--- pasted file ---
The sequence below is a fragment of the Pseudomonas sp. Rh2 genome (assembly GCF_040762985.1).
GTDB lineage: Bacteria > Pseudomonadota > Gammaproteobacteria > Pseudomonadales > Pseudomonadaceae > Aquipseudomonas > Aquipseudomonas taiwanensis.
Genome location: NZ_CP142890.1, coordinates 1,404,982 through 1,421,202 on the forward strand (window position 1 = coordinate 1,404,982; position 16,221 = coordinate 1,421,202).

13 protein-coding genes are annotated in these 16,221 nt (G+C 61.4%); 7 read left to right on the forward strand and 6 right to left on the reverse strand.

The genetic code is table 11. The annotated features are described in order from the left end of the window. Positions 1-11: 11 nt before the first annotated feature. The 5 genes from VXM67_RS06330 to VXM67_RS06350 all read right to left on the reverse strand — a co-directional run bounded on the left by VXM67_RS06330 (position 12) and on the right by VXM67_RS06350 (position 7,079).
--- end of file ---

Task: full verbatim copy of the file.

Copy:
The sequence below is a fragment of the Pseudomonas sp. Rh2 genome (assembly GCF_040762985.1).
GTDB lineage: Bacteria > Pseudomonadota > Gammaproteobacteria > Pseudomonadales > Pseudomonadaceae > Aquipseudomonas > Aquipseudomonas taiwanensis.
Genome location: NZ_CP142890.1, coordinates 1,404,982 through 1,421,202 on the forward strand (window position 1 = coordinate 1,404,982; position 16,221 = coordinate 1,421,202).

13 protein-coding genes are annotated in these 16,221 nt (G+C 61.4%); 7 read left to right on the forward strand and 6 right to left on the reverse strand.

The genetic code is table 11. The annotated features are described in order from the left end of the window. Positions 1-11: 11 nt before the first annotated feature. The 5 genes from VXM67_RS06330 to VXM67_RS06350 all read right to left on the reverse strand — a co-directional run bounded on the left by VXM67_RS06330 (position 12) and on the right by VXM67_RS06350 (position 7,079).